Executive advancement is not easy for anyone. But you only have to look at the photographs of the board of directors in a few annual reports to see that it is much harder for women.
Many factors beyond our control have kept most of us out of the upper echelons of management. But there are a few factors that hurt us nearly as much – and those, we can choose to do something about.
The external factors will only change over time, but we do have some control over the internal factors. It’s not always easy to make these adjustments, but with sheer grit and determination you can develop the mindset and the skills you need, to take advantage of opportunities as they present themselves.
As I look back at my career so far, it seems of the many skills that I have had to learn, one of the most important has been networking. Although I was wired an introvert as a child, I found that learning to network gave me tremendous advantage in scaling the learning curve and collaboration.
Networking, like many other aspects of communication, depends on the execution of a number of underlying skills, including the ability to:
- Prioritize multiple demands: If you are good, people ask you to do things. Stay focused on achieving your strategic goals, while maintaining a degree of flexibility when your priorities have to change.
- Stay open: Be as efficient as you can be with your schedule so you can make time for other people during the day. You need to give yourself time to have honest conversations with key stakeholders and potential new allies about ways you might collaborate and work together.
- Be intentional: Keep asking yourself, who are the people who can help me meet my goals? This question will encourage you to be more strategic and thoughtful in helping you find role models, mentors, and sponsors.
- Be honest: The content of the first conversation sets the stage for further connection. I often read through the LinkedIn profiles of prospective contacts to be prepared to have an engaging conversation. I try to understand their interests, passions, hobbies, and favorite genres of music and be genuinely interested in what led them to these passions.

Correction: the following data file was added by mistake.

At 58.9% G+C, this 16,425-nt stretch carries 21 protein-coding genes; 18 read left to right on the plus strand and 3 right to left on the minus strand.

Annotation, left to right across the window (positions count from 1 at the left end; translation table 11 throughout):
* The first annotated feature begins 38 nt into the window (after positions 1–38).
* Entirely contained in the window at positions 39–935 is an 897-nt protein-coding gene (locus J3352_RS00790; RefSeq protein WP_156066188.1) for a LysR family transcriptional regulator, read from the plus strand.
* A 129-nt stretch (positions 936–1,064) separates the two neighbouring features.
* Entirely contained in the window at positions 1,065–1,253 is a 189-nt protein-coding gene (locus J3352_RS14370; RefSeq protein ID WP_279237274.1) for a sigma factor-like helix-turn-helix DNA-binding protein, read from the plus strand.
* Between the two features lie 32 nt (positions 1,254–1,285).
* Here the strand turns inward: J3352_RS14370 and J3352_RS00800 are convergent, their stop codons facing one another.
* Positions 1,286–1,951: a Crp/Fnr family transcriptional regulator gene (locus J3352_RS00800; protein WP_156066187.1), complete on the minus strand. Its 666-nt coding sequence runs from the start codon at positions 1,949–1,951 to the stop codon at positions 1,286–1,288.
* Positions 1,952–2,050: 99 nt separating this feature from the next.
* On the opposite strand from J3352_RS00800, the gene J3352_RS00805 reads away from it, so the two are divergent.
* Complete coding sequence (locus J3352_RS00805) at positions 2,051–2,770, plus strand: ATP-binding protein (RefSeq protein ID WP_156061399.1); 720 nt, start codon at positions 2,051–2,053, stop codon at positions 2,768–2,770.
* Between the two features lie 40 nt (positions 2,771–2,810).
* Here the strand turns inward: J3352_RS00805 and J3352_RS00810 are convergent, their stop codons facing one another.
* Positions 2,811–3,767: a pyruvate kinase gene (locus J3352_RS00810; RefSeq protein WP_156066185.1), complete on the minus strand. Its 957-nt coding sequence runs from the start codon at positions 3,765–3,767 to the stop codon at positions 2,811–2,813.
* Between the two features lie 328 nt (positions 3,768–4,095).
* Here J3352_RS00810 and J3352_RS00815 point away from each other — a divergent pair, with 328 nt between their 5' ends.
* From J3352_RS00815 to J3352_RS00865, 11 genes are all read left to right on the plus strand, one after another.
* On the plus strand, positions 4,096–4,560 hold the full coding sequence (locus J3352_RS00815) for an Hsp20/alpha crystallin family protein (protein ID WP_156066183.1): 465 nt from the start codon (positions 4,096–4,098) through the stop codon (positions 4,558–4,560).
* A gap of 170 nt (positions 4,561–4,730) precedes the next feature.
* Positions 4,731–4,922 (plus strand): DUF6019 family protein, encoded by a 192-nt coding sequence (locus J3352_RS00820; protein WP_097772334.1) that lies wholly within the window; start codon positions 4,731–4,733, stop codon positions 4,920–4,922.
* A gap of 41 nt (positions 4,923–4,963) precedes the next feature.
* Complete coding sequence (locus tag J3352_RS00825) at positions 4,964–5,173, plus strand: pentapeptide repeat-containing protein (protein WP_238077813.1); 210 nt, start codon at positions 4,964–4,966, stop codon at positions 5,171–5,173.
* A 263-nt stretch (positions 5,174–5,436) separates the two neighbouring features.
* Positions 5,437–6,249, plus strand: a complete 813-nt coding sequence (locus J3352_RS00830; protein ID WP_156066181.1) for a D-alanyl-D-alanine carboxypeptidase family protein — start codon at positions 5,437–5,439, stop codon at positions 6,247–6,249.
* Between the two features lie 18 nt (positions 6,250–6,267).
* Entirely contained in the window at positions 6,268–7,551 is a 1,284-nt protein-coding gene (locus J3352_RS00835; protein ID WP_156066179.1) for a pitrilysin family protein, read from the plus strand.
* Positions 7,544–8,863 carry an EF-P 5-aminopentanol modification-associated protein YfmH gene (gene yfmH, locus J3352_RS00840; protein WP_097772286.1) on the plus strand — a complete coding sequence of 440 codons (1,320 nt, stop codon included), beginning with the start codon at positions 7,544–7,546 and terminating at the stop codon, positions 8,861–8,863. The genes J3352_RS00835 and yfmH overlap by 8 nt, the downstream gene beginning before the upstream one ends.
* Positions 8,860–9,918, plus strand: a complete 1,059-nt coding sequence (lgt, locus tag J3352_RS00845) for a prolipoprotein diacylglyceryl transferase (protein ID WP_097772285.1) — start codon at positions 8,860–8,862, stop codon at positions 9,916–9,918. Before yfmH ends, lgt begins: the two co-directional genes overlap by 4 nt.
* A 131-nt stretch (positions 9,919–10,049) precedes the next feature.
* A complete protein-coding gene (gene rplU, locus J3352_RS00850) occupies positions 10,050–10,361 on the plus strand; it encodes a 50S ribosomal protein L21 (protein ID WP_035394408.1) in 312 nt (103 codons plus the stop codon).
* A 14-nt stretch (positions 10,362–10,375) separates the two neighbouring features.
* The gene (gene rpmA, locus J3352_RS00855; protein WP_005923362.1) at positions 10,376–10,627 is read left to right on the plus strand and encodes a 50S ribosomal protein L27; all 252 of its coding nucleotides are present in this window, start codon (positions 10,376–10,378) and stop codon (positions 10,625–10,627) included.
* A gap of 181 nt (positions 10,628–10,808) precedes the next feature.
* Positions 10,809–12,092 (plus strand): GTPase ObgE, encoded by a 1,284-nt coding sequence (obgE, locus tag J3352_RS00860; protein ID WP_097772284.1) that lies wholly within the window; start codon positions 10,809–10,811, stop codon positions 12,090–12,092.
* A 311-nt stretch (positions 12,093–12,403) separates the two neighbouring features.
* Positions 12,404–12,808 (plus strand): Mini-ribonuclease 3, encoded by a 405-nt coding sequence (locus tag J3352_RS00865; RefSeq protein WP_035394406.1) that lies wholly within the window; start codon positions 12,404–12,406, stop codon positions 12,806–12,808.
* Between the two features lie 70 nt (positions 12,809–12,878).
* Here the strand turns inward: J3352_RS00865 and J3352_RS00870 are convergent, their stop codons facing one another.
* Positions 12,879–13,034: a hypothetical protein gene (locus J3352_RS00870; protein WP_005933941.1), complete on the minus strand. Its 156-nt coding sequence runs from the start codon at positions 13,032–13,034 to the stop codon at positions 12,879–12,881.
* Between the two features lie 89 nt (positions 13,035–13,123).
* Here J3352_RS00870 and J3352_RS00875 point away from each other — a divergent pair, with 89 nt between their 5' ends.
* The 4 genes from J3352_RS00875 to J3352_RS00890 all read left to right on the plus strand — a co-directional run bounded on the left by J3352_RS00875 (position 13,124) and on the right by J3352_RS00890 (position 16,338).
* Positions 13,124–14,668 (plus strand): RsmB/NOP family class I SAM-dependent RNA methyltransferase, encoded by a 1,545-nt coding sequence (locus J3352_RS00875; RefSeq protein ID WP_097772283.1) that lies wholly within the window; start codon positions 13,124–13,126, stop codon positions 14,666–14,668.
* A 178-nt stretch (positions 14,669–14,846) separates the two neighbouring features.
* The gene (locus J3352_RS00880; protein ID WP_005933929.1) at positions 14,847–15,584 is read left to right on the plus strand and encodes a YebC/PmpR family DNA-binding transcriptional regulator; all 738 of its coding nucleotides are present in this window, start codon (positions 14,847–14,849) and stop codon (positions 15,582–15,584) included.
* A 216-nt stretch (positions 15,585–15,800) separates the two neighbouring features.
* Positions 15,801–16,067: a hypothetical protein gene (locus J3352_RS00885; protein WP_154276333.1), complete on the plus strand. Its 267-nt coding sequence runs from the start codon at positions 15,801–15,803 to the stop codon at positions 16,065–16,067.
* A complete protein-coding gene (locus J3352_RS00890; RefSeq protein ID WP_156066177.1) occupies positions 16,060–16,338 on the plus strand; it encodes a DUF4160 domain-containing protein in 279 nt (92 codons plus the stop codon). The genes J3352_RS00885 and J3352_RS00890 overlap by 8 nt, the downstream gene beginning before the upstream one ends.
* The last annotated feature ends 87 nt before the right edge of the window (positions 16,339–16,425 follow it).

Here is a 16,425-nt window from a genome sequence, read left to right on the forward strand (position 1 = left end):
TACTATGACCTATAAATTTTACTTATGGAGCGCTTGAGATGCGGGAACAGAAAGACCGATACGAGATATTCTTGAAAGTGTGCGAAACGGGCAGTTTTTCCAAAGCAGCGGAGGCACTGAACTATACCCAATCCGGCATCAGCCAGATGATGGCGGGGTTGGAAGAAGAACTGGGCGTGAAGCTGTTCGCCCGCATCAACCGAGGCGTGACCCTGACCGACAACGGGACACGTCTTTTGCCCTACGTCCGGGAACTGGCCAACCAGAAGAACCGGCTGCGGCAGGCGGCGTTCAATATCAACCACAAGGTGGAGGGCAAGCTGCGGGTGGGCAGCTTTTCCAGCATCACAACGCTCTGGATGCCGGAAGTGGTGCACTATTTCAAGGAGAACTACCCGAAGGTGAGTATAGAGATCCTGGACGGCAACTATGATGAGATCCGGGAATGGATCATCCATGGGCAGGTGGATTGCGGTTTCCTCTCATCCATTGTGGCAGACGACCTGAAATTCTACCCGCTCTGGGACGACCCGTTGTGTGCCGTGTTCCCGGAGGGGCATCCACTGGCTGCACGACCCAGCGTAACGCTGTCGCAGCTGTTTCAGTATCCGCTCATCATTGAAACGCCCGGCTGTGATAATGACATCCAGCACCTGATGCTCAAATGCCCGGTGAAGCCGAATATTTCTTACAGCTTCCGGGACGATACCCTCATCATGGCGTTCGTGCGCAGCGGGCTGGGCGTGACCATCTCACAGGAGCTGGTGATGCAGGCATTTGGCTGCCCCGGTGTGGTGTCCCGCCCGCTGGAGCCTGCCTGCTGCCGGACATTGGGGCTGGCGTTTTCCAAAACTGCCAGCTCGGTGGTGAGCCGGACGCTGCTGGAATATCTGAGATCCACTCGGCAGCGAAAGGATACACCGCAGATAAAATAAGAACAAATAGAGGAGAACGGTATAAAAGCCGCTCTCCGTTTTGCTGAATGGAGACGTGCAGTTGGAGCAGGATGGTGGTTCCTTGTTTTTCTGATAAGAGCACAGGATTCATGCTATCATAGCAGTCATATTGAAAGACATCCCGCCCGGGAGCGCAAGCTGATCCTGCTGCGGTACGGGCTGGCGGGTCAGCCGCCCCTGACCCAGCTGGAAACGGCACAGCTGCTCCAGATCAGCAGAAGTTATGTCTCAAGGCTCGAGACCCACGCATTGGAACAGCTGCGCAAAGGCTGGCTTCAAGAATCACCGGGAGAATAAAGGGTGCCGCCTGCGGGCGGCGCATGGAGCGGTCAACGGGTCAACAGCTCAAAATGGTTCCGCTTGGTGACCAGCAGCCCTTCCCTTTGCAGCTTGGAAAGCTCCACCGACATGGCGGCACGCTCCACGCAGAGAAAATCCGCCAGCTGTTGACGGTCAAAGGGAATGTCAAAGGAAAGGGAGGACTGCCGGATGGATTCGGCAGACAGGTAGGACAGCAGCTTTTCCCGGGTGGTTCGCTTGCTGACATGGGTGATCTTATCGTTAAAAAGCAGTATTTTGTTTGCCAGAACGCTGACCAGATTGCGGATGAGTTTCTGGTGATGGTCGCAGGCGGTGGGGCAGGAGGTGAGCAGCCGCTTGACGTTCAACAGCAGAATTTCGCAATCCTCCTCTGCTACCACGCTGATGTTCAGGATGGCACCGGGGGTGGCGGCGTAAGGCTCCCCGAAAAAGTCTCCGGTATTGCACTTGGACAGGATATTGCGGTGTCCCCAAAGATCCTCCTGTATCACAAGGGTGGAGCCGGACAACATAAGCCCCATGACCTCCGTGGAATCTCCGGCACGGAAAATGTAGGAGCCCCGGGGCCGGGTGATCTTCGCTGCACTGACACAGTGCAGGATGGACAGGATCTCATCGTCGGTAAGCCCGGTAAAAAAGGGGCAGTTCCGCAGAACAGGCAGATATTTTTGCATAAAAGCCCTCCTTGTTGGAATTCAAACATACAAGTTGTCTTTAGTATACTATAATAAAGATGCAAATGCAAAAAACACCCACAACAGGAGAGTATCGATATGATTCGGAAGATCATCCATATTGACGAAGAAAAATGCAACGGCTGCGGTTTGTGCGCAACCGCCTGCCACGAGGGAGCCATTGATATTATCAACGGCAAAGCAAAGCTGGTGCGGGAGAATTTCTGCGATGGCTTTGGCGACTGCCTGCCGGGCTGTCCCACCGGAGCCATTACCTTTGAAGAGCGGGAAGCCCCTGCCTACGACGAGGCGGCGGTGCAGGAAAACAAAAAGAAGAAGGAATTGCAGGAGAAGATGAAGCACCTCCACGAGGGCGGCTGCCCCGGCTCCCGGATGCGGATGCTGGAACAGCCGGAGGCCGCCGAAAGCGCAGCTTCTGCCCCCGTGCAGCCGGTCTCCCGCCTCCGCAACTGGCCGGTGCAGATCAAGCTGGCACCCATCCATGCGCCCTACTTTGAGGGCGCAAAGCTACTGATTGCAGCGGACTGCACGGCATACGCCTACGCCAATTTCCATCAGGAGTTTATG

- Ensure reciprocity: Just as the people in your network give you guidance, information, or access to their contacts, make sure to extend the same to them. Without mutual benefit, you can’t really have a positive working relationship with your new acquaintance.
Wish upon a Star
One heuristic that can be useful for understanding how well you are using your networking fundamentals is to think about your last project in terms of the well-known star framework:
Situation: What problem am I trying to address?
Task: What tasks need to be done to accomplish my goal?
Action: What did I actually do and who helped me to complete those things?
Result: What happened in the end?
Star gives me a clearer picture of how effectively I leverage my networking and communication, and where there were gaps that more help or advice would have filled, giving me a clear idea of how I can collaborate better next time.
In the end, however, what’s most important is not how you network but that you make networking and communication, a part of your routine. Shy people, or anybody who does not consider communicating a part of their real job, may want to consider setting aside a certain amount of time per day, or defining a particular number of people to reach out every week, to build a stronger network. Business has always been a social activity, and it is getting more so all the time. If you want to succeed – and you want us to succeed, meaning women in general – come join the conversation!